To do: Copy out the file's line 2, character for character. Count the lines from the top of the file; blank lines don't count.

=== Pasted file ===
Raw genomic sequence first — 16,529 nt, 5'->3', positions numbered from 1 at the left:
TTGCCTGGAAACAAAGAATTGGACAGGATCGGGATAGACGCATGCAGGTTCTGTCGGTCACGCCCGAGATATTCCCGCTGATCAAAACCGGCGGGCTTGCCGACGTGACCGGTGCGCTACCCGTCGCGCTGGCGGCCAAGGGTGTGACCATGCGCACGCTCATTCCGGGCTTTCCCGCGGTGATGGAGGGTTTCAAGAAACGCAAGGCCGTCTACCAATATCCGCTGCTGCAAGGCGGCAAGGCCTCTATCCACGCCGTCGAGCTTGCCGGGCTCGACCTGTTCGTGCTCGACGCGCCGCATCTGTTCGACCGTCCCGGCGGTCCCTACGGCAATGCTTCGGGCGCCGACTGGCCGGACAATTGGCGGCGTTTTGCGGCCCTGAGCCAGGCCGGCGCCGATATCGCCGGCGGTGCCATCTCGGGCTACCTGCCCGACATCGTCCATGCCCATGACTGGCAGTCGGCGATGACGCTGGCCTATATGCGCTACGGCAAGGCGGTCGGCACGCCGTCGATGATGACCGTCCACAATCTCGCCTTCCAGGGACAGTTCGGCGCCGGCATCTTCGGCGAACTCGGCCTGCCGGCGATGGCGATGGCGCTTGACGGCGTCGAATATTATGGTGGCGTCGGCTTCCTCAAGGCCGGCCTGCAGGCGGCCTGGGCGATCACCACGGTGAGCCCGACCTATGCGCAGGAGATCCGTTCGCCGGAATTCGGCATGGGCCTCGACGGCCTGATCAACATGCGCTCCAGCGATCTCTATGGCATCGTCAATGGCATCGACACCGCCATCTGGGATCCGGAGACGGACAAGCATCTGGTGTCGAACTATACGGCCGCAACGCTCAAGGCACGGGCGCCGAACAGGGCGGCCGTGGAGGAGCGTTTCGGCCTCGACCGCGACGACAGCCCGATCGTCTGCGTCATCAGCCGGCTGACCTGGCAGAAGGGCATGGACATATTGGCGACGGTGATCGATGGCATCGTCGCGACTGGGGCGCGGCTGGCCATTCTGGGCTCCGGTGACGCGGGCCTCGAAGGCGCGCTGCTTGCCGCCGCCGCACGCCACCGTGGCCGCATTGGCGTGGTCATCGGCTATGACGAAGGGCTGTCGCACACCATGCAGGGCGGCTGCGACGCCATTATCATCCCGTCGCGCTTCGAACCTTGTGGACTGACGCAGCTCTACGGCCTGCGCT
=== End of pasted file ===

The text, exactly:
TTGCCTGGAAACAAAGAATTGGACAGGATCGGGATAGACGCATGCAGGTTCTGTCGGTCACGCCCGAGATATTCCCGCTGATCAAAACCGGCGGGCTTGCCGACGTGACCGGTGCGCTACCCGTCGCGCTGGCGGCCAAGGGTGTGACCATGCGCACGCTCATTCCGGGCTTTCCCGCGGTGATGGAGGGTTTCAAGAAACGCAAGGCCGTCTACCAATATCCGCTGCTGCAAGGCGGCAAGGCCTCTATCCACGCCGTCGAGCTTGCCGGGCTCGACCTGTTCGTGCTCGACGCGCCGCATCTGTTCGACCGTCCCGGCGGTCCCTACGGCAATGCTTCGGGCGCCGACTGGCCGGACAATTGGCGGCGTTTTGCGGCCCTGAGCCAGGCCGGCGCCGATATCGCCGGCGGTGCCATCTCGGGCTACCTGCCCGACATCGTCCATGCCCATGACTGGCAGTCGGCGATGACGCTGGCCTATATGCGCTACGGCAAGGCGGTCGGCACGCCGTCGATGATGACCGTCCACAATCTCGCCTTCCAGGGACAGTTCGGCGCCGGCATCTTCGGCGAACTCGGCCTGCCGGCGATGGCGATGGCGCTTGACGGCGTCGAATATTATGGTGGCGTCGGCTTCCTCAAGGCCGGCCTGCAGGCGGCCTGGGCGATCACCACGGTGAGCCCGACCTATGCGCAGGAGATCCGTTCGCCGGAATTCGGCATGGGCCTCGACGGCCTGATCAACATGCGCTCCAGCGATCTCTATGGCATCGTCAATGGCATCGACACCGCCATCTGGGATCCGGAGACGGACAAGCATCTGGTGTCGAACTATACGGCCGCAACGCTCAAGGCACGGGCGCCGAACAGGGCGGCCGTGGAGGAGCGTTTCGGCCTCGACCGCGACGACAGCCCGATCGTCTGCGTCATCAGCCGGCTGACCTGGCAGAAGGGCATGGACATATTGGCGACGGTGATCGATGGCATCGTCGCGACTGGGGCGCGGCTGGCCATTCTGGGCTCCGGTGACGCGGGCCTCGAAGGCGCGCTGCTTGCCGCCGCCGCACGCCACCGTGGCCGCATTGGCGTGGTCATCGGCTATGACGAAGGGCTGTCGCACACCATGCAGGGCGGCTGCGACGCCATTATCATCCCGTCGCGCTTCGAACCTTGTGGACTGACGCAGCTCTACGGCCTGCGCT